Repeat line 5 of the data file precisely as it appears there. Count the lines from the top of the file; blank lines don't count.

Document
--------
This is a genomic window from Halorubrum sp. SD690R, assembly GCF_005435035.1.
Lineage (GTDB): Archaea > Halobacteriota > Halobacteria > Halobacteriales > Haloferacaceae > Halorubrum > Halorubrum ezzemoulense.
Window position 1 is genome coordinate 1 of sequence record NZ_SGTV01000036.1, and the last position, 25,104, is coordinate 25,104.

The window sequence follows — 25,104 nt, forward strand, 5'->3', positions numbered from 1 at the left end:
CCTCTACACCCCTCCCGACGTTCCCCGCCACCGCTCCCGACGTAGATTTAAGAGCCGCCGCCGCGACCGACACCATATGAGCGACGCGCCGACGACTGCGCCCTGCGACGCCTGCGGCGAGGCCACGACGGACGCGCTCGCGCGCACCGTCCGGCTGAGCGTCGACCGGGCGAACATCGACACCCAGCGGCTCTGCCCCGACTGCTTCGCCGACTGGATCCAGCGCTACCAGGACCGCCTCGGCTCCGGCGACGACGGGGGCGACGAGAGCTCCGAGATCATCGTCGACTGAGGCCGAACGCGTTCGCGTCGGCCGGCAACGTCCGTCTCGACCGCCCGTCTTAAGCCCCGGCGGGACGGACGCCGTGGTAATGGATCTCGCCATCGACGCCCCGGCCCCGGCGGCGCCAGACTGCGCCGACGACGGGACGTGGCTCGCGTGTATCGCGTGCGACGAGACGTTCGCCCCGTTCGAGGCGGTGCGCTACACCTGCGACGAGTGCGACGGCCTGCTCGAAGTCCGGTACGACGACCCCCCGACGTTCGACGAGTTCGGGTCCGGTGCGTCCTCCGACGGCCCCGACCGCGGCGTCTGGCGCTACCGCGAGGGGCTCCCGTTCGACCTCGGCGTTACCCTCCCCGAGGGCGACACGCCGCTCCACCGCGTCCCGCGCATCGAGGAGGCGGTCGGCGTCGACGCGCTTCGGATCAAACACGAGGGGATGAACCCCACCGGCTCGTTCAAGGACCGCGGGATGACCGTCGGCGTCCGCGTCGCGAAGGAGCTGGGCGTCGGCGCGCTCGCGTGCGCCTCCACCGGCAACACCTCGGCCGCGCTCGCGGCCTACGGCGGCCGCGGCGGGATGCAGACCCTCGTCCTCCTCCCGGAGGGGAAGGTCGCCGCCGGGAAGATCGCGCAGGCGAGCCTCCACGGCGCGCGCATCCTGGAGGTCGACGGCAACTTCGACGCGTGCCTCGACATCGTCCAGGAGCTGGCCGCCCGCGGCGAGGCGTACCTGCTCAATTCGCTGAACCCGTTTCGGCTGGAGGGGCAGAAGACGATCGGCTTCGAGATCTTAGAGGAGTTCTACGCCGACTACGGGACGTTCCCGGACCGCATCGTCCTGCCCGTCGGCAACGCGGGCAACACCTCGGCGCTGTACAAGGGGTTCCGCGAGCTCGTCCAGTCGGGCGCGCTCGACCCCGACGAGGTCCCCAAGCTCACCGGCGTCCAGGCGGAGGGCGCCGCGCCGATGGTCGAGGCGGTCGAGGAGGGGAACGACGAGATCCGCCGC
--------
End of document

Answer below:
CCTCTACACCCCTCCCGACGTTCCCCGCCACCGCTCCCGACGTAGATTTAAGAGCCGCCGCCGCGACCGACACCATATGAGCGACGCGCCGACGACTGCGCCCTGCGACGCCTGCGGCGAGGCCACGACGGACGCGCTCGCGCGCACCGTCCGGCTGAGCGTCGACCGGGCGAACATCGACACCCAGCGGCTCTGCCCCGACTGCTTCGCCGACTGGATCCAGCGCTACCAGGACCGCCTCGGCTCCGGCGACGACGGGGGCGACGAGAGCTCCGAGATCATCGTCGACTGAGGCCGAACGCGTTCGCGTCGGCCGGCAACGTCCGTCTCGACCGCCCGTCTTAAGCCCCGGCGGGACGGACGCCGTGGTAATGGATCTCGCCATCGACGCCCCGGCCCCGGCGGCGCCAGACTGCGCCGACGACGGGACGTGGCTCGCGTGTATCGCGTGCGACGAGACGTTCGCCCCGTTCGAGGCGGTGCGCTACACCTGCGACGAGTGCGACGGCCTGCTCGAAGTCCGGTACGACGACCCCCCGACGTTCGACGAGTTCGGGTCCGGTGCGTCCTCCGACGGCCCCGACCGCGGCGTCTGGCGCTACCGCGAGGGGCTCCCGTTCGACCTCGGCGTTACCCTCCCCGAGGGCGACACGCCGCTCCACCGCGTCCCGCGCATCGAGGAGGCGGTCGGCGTCGACGCGCTTCGGATCAAACACGAGGGGATGAACCCCACCGGCTCGTTCAAGGACCGCGGGATGACCGTCGGCGTCCGCGTCGCGAAGGAGCTGGGCGTCGGCGCGCTCGCGTGCGCCTCCACCGGCAACACCTCGGCCGCGCTCGCGGCCTACGGCGGCCGCGGCGGGATGCAGACCCTCGTCCTCCTCCCGGAGGGGAAGGTCGCCGCCGGGAAGATCGCGCAGGCGAGCCTCCACGGCGCGCGCATCCTGGAGGTCGACGGCAACTTCGACGCGTGCCTCGACATCGTCCAGGAGCTGGCCGCCCGCGGCGAGGCGTACCTGCTCAATTCGCTGAACCCGTTTCGGCTGGAGGGGCAGAAGACGATCGGCTTCGAGATCTTAGAGGAGTTCTACGCCGACTACGGGACGTTCCCGGACCGCATCGTCCTGCCCGTCGGCAACGCGGGCAACACCTCGGCGCTGTACAAGGGGTTCCGCGAGCTCGTCCAGTCGGGCGCGCTCGACCCCGACGAGGTCCCCAAGCTCACCGGCGTCCAGGCGGAGGGCGCCGCGCCGATGGTCGAGGCGGTCGAGGAGGGGAACGACGAGATCCGCCGC